Image: Patrick Joseph Stephenson (1895 - 1960). Image courtesy of Jimmy Stephenson, grandson of Paddy Stephenson.

Dublin City’s first Chief Librarian and the Rising

Róisín WalshA native of the Clogher Valley in Co. Tyrone, Róisín Walsh was born into a staunchly nationalist, Catholic family on 24th March 1889.  Walsh was a brilliant linguist and gifted scholar and received the best education then available to females.  She went on to become a teacher (she later switched career to librarian).  By 1914, due to the outbreak of the Great War, she had returned to Ireland from a teaching post in Germany.  From that time she was based in Belfast as a lecturer in Irish and English at St. Mary’s Training College (then a primary school teacher training college for Catholic women).

Image: Róisín Walsh (1889 - 1949)

The Capel Street Librarian and the 1916 Rising

Tommy GayA native of Dublin’s inner city, 'Tommy' Gay was educated at Synge Street CBS. His early life coincided with the political and cultural revival of the late nineteenth century and he became very active in a range of sporting and cultural organisations, including the GAA and the Gaelic League.  A keen sportsman, he was a member of the Croke Gaelic Club where he became an accomplished hurler and was also a founder member of the Dublin Camogie Club.

Right: Thomas E. Gay (1884-1953)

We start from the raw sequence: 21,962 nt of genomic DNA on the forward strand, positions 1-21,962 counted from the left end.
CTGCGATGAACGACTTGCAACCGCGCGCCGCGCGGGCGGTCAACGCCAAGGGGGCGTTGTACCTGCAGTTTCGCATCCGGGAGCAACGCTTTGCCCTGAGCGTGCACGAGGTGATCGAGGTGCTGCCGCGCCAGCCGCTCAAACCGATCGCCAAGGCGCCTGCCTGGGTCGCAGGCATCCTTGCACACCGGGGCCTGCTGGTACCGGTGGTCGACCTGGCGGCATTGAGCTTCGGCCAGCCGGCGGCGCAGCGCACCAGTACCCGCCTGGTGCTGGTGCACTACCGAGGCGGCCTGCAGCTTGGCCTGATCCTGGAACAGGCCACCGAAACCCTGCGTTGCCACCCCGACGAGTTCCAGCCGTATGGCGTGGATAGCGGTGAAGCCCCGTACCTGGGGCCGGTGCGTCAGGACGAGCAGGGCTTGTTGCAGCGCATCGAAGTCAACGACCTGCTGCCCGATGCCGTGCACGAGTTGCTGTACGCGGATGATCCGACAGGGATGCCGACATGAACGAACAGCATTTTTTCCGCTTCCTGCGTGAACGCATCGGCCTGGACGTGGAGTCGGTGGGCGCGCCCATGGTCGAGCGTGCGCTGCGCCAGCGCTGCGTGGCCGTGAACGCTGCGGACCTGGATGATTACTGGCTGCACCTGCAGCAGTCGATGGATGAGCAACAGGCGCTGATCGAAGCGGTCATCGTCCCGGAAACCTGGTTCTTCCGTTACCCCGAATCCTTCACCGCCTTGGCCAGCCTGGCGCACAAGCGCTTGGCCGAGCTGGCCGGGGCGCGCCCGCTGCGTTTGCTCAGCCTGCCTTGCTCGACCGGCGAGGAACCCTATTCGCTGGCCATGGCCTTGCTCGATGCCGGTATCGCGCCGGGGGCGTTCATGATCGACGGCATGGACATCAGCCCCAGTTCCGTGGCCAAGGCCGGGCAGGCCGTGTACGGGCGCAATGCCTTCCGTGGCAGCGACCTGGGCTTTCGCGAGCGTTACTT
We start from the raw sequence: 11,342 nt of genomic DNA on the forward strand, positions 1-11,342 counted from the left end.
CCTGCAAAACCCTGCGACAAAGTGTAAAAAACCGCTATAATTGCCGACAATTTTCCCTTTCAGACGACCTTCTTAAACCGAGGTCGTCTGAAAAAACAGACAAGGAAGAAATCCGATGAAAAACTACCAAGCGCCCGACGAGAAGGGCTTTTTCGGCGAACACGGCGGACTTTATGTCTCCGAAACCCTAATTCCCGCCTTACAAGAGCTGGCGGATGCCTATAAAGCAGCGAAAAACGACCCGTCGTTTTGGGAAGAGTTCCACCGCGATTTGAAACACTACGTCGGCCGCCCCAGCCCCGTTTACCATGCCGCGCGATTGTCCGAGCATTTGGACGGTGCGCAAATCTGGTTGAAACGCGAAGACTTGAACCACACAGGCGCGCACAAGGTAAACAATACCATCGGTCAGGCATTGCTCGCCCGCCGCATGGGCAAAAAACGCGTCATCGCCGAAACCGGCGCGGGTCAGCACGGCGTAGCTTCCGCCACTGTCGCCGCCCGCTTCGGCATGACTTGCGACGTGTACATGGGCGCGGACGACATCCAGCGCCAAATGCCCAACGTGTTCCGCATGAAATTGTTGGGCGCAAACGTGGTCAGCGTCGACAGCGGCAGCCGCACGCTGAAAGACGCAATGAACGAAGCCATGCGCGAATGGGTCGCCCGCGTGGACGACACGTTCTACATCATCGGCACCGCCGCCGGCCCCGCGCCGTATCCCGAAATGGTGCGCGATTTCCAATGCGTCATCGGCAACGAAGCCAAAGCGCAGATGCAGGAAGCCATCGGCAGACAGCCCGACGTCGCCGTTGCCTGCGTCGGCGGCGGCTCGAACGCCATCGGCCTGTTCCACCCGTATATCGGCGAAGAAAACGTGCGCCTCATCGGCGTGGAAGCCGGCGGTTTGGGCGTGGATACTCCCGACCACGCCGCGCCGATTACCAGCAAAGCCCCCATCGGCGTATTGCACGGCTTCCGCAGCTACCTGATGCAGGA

As Gay himself later explained it, these organisations ‘gave impetus and new life to the revolutionary movement’.  He started in the Corporation libraries as a library assistant at the then newly-opened Charleville Mall Library in line with the practice of recruiting 16 year old boys.  By April 1916 he was already a mature 32-year-old man, established in his career as Capel Street Head Librarian and engaged to be married.

Elizabeth O’Farrell and the 1916 Proclamation

1916 ProclamationDublin City Council holds an original 1916 Proclamation which belonged to Nurse Elizabeth O’Farrell and was kindly donated by her family.  This Proclamation has been conserved and is now on display in The Story of the Capital exhibition at City Hall. To commemorate the family’s generosity, Dublin City Council held a seminar in the Council Chamber at City Hall on Monday 25 April 2016. We've recorded all three talks so you can listen back here if you missed this special event commemorating one of Ireland's most important documents and a truly remarkable woman.